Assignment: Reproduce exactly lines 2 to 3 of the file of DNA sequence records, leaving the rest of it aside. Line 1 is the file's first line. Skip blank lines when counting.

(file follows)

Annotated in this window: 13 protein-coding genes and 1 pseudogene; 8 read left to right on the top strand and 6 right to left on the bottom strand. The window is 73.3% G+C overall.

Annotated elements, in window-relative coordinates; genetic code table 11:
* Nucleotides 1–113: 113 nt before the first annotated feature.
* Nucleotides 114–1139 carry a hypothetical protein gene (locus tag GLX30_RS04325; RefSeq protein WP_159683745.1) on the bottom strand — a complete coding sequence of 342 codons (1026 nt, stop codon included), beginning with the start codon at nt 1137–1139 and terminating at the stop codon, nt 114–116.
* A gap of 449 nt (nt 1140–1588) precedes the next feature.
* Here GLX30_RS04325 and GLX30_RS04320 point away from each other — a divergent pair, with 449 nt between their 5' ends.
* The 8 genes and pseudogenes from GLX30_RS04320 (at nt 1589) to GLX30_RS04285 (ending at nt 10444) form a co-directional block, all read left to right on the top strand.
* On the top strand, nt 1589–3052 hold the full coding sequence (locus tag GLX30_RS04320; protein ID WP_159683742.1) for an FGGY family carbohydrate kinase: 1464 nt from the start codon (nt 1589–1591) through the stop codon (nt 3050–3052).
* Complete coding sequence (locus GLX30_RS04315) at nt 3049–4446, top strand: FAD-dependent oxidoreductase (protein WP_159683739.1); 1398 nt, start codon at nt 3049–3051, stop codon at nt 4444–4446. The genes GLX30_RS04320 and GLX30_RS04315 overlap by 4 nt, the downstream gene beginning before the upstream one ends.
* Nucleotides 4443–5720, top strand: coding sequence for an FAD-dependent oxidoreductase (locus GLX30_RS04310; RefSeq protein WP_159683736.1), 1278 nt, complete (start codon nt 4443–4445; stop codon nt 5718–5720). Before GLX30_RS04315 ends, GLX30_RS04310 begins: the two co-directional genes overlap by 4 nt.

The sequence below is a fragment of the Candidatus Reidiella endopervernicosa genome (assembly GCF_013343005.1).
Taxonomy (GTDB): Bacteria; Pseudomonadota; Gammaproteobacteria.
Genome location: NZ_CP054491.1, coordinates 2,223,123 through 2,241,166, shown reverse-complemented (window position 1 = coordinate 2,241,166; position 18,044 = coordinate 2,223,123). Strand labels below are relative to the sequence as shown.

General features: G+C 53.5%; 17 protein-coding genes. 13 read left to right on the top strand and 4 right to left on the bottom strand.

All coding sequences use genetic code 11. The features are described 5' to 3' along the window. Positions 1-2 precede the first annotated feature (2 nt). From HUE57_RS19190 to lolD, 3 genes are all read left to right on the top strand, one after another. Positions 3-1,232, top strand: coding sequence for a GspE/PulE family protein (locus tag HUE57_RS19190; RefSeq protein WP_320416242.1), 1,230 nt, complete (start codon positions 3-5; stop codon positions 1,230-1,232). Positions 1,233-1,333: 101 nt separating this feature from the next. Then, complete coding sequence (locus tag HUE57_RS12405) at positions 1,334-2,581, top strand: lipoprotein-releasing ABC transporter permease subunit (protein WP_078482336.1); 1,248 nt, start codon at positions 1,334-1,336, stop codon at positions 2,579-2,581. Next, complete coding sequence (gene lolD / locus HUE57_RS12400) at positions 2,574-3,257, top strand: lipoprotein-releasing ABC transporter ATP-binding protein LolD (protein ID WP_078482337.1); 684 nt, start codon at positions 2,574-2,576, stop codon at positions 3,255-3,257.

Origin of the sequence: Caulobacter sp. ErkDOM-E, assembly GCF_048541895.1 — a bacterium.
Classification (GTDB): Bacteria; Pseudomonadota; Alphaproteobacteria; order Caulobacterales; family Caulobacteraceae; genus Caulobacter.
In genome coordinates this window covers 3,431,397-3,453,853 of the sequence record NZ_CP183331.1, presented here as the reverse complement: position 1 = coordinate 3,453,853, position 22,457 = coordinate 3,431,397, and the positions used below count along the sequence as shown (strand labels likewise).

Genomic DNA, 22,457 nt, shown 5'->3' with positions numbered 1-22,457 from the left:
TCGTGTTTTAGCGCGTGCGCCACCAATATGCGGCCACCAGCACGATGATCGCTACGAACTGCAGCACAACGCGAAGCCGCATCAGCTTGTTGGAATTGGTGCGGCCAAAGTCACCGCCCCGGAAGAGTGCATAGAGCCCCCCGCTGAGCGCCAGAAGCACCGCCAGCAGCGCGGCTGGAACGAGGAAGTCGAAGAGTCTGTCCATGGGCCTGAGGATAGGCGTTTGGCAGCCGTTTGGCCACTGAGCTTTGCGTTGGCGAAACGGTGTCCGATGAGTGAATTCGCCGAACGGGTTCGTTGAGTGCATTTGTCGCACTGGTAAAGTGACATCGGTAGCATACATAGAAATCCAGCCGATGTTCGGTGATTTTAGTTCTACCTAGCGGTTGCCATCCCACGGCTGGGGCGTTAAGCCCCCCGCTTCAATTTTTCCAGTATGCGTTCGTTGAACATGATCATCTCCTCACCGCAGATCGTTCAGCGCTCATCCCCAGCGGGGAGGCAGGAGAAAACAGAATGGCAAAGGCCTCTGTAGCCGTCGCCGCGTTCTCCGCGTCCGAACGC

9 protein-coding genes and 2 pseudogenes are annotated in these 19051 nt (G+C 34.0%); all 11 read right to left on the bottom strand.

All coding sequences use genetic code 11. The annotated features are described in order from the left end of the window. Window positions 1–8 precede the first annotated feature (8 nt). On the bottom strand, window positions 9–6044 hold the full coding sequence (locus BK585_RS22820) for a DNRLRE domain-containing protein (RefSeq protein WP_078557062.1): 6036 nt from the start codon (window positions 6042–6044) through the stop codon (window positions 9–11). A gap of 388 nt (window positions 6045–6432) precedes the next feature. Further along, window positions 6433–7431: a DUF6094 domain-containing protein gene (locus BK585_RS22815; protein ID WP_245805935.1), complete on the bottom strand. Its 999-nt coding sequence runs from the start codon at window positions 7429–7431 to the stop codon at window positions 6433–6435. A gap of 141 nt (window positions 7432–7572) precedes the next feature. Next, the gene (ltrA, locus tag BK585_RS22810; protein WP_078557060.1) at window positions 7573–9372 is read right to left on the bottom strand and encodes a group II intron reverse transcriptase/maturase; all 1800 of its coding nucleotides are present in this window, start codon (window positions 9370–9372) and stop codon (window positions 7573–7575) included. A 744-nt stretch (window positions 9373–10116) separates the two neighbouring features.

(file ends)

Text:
Annotated elements, in window-relative coordinates; genetic code table 11:
* Nucleotides 1–113: 113 nt before the first annotated feature.